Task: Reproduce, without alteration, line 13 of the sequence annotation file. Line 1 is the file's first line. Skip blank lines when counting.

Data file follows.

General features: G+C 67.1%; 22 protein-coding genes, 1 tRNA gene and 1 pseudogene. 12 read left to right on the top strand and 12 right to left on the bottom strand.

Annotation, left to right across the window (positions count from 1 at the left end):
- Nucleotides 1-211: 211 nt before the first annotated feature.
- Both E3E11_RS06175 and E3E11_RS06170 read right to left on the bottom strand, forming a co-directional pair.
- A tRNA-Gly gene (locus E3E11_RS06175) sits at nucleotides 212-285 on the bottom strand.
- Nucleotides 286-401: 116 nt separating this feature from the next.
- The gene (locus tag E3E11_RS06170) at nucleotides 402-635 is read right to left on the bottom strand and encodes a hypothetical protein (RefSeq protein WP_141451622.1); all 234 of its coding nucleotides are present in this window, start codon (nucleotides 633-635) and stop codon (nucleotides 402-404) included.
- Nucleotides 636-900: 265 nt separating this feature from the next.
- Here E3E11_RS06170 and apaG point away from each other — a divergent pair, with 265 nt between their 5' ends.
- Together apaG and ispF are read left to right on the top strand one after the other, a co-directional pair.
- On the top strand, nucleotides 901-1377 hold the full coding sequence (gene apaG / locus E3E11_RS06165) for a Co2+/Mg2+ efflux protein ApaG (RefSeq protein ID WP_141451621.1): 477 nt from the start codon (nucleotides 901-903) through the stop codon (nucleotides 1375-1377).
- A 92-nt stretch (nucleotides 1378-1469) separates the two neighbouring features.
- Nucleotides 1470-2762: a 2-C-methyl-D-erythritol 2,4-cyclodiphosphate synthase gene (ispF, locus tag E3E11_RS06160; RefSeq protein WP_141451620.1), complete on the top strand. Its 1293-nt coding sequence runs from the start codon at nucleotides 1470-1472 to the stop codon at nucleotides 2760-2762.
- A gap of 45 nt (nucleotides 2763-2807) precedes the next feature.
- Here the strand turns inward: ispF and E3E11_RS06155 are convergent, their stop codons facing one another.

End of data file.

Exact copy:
- Nucleotides 1470-2762: a 2-C-methyl-D-erythritol 2,4-cyclodiphosphate synthase gene (ispF, locus tag E3E11_RS06160; RefSeq protein WP_141451620.1), complete on the top strand. Its 1293-nt coding sequence runs from the start codon at nucleotides 1470-1472 to the stop codon at nucleotides 2760-2762.